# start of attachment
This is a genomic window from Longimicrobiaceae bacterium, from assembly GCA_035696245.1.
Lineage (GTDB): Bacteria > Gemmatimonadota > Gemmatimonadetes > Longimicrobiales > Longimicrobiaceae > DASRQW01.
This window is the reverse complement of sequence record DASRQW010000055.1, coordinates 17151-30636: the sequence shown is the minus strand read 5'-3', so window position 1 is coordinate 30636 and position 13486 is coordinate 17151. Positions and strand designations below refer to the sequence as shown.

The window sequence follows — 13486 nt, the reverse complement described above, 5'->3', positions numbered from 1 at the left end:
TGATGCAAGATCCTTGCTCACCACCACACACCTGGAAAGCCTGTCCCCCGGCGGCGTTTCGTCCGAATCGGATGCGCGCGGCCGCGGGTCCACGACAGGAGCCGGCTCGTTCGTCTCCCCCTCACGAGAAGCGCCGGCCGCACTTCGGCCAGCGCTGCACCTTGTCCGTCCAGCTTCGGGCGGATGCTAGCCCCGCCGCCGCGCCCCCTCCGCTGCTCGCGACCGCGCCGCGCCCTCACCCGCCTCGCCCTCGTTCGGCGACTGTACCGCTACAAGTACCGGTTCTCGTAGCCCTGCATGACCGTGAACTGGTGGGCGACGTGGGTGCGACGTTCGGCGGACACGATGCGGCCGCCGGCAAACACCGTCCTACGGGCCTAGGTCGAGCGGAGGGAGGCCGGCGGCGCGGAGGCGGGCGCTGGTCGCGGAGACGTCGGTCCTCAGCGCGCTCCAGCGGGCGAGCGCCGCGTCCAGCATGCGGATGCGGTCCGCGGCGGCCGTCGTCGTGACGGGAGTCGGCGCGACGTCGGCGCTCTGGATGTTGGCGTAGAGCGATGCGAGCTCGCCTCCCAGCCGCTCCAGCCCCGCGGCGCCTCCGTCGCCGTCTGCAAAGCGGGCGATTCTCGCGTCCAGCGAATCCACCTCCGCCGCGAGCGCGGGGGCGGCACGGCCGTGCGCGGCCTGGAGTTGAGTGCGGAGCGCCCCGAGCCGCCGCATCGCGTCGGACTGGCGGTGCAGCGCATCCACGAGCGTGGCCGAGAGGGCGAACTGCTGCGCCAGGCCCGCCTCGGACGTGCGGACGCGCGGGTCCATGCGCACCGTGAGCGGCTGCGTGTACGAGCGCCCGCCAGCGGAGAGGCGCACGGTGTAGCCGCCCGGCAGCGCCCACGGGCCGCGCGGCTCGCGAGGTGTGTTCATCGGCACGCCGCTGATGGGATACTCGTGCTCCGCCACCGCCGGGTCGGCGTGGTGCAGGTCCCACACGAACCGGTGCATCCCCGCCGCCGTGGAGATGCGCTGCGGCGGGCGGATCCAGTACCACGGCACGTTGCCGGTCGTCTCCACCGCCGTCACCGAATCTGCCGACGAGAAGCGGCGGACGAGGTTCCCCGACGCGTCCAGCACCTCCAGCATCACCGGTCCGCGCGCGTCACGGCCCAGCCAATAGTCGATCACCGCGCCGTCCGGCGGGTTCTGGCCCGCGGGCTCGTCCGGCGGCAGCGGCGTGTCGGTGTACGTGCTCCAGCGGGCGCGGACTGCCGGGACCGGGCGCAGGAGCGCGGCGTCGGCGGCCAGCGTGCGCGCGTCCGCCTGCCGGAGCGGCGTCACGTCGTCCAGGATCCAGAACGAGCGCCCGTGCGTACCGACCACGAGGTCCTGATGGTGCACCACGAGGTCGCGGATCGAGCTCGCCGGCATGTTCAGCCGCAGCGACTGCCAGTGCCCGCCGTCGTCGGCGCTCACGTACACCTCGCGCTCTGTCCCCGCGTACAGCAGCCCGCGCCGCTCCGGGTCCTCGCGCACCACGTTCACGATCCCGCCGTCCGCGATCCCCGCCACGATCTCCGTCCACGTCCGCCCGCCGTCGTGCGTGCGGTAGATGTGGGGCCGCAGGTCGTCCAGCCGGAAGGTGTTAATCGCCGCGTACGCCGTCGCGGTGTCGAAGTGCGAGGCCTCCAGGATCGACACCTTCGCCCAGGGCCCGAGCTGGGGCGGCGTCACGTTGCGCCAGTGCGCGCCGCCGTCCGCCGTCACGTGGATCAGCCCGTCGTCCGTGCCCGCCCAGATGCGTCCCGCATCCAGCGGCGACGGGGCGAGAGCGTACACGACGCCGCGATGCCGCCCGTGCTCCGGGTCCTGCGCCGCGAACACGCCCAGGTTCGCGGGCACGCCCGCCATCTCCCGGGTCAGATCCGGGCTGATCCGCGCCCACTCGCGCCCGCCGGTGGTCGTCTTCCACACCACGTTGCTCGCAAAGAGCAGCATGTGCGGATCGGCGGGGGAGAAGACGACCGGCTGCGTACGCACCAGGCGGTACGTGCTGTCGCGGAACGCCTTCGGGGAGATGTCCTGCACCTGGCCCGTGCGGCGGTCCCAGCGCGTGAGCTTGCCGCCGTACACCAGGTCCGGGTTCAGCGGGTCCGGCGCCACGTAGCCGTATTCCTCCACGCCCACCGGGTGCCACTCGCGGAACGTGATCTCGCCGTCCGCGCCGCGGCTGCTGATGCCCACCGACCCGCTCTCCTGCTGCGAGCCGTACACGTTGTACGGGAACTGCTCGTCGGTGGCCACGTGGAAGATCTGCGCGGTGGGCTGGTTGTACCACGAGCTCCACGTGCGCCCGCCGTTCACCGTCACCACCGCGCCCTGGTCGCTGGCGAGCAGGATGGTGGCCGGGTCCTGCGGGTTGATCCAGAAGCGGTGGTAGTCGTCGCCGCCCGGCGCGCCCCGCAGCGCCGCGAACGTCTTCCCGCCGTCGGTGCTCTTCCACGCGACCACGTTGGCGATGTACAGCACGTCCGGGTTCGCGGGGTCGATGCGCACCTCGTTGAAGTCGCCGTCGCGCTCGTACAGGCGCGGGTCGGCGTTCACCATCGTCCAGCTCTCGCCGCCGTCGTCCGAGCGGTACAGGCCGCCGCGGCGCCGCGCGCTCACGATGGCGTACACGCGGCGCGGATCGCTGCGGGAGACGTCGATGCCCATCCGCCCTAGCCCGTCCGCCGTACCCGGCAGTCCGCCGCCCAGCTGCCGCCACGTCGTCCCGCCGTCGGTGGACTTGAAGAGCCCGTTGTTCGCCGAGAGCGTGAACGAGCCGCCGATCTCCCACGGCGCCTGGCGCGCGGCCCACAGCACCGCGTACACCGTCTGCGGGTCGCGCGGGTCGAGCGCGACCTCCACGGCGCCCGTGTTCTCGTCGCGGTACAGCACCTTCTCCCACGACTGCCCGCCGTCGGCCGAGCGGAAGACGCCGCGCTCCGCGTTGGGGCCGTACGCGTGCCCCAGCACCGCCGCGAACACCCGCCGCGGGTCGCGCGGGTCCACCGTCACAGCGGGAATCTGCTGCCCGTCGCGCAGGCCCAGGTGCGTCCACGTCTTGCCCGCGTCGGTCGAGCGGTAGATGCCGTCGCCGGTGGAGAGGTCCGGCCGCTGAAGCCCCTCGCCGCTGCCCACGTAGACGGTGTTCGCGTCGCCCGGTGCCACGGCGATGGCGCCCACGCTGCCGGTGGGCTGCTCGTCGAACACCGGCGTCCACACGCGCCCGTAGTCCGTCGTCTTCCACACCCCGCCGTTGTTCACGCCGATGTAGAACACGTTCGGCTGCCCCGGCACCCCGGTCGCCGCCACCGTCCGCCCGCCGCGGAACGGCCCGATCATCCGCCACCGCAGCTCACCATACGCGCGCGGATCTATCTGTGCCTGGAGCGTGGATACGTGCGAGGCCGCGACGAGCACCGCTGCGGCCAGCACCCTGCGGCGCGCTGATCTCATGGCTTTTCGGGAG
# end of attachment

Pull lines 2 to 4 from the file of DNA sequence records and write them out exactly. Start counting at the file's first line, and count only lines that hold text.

Lineage (GTDB): Bacteria > Gemmatimonadota > Gemmatimonadetes > Longimicrobiales > Longimicrobiaceae > DASRQW01.
This window is the reverse complement of sequence record DASRQW010000055.1, coordinates 17151-30636: the sequence shown is the minus strand read 5'-3', so window position 1 is coordinate 30636 and position 13486 is coordinate 17151. Positions and strand designations below refer to the sequence as shown.

The window sequence follows — 13486 nt, the reverse complement described above, 5'->3', positions numbered from 1 at the left end: